How can you describe a life in 25 words or less? Sounds impossible, yet that is precisely what writing an epitaph or memorial sentiment calls for. The number of words will vary according to the amount space you have to work with, but the goal is always the same: memorialize yourself or a deceased loved one in a few well-chosen words.
Epitaph or Memorial Sentiment?
To distinguish, an epitaph is the text inscribed on a tombstone; in fact, the word epitaph comes from a Greek word that means “on the gravestone.” A memorial sentiment, on the other hand, can refer to an inscription on a cremation urn, memorial plaque, or other form of memorial, including a grave marker.
An epitaph or memorial sentiment can be very short and simple, or more creative and personal. At a minimum, most inscriptions include the name of the deceased, along with dates of birth and death, for identification purposes. If your goal is to create an epitaph or memorial sentiment that captures the essence of the person for whom it is written, there are many places you can go for inspiration.
Where to Find Ideas
Following are some rich sources for ideas you can use in creating an epitaph.
- Sacred texts – For those who embrace a religious faith, the sacred texts or holy books of most religions are filled with poetic verses of faith, hope, and love. Choose a passage that had special meaning for your loved one.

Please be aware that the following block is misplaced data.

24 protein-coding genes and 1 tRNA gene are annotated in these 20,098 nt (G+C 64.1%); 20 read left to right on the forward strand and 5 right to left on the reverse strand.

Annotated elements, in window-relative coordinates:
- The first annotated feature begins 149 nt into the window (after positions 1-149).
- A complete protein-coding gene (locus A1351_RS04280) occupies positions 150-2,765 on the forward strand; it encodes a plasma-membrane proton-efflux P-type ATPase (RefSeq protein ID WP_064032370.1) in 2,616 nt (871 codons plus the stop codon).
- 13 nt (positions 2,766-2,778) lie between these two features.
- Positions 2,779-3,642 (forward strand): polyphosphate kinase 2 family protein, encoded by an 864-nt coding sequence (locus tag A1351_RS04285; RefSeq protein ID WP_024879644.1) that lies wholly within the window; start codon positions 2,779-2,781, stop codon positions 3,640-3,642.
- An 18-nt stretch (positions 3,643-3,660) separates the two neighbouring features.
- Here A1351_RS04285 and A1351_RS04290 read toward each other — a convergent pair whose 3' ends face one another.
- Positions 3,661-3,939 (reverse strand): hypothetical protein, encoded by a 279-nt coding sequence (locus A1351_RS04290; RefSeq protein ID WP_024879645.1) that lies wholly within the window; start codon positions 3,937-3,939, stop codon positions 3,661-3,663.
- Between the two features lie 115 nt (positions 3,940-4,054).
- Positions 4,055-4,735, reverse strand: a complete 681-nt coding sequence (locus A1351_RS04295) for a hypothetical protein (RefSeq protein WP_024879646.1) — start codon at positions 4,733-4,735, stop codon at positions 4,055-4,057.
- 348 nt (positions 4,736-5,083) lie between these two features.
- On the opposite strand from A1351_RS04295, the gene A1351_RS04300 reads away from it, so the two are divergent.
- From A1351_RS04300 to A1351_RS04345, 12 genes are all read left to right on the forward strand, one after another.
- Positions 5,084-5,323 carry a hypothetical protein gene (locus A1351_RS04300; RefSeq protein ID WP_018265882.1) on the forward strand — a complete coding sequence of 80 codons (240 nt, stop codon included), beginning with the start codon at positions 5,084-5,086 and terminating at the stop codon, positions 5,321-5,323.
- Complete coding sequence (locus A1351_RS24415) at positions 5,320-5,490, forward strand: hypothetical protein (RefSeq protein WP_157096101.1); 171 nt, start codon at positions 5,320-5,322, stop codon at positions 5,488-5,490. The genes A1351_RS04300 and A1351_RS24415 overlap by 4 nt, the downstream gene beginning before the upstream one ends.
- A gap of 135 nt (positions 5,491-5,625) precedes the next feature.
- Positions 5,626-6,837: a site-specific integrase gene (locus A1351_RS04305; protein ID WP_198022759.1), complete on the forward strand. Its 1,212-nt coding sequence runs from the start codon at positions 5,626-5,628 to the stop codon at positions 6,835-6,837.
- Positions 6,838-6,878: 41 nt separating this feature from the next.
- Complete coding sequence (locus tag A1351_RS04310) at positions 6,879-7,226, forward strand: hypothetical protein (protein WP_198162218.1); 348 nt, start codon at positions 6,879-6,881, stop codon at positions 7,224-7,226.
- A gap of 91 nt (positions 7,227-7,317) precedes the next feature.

- Favorite songs – Spend some time listening to your loved one’s favorite music. Chances are you’ll hear a lyric that would make a tender or meaningful epitaph.
- Famous (and not-so-famous) quotes – Whether you’re looking for a sentiment that’s romantic, inspiring, humorous, or profane, you’re sure to something you like in a collection of quotations from notable people.
Write from Your heart
In the end, the best words are the ones that come from your heart. Whether you “borrow” your inspiration or the actual words from one of the sources above, or create your own original tribute, choose something that resonates in your heart. Choose something honest – if your loved one had no use for religion, a religious epitaph will ring hollow. Likewise, don’t be afraid to use humor or sarcasm if it reflects the personality or philosophy of your loved one.
Here are some exercises to get your thoughts and your pen flowing:
- Make a list of words you would use to describe your loved one. Write quickly, and don’t censor yourself – write down every word you can think of.
- Write about the ways in which your loved one made a difference in your life.
- If you could speak with your loved one at this very moment, what would you say?
- What would you like everyone to know about your loved one?
Have you written a memorial sentiment for a loved one? Or have you given any thought to what you’d like your own epitaph to say? Have you read any unique or intriguing epitaphs written by others?